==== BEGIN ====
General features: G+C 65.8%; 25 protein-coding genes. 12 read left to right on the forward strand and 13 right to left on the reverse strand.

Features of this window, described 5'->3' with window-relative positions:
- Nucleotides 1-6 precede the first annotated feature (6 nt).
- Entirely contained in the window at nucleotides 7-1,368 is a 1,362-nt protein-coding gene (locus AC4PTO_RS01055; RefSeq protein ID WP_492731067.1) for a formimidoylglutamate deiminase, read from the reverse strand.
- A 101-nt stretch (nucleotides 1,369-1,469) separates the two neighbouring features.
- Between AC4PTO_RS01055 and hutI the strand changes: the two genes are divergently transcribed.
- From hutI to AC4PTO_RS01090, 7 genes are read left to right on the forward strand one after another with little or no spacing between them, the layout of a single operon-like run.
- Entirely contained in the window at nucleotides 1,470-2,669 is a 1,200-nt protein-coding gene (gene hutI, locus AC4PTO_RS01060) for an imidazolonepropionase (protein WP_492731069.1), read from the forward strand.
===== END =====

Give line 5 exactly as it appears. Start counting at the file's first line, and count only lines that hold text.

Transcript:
- A 101-nt stretch (nucleotides 1,369-1,469) separates the two neighbouring features.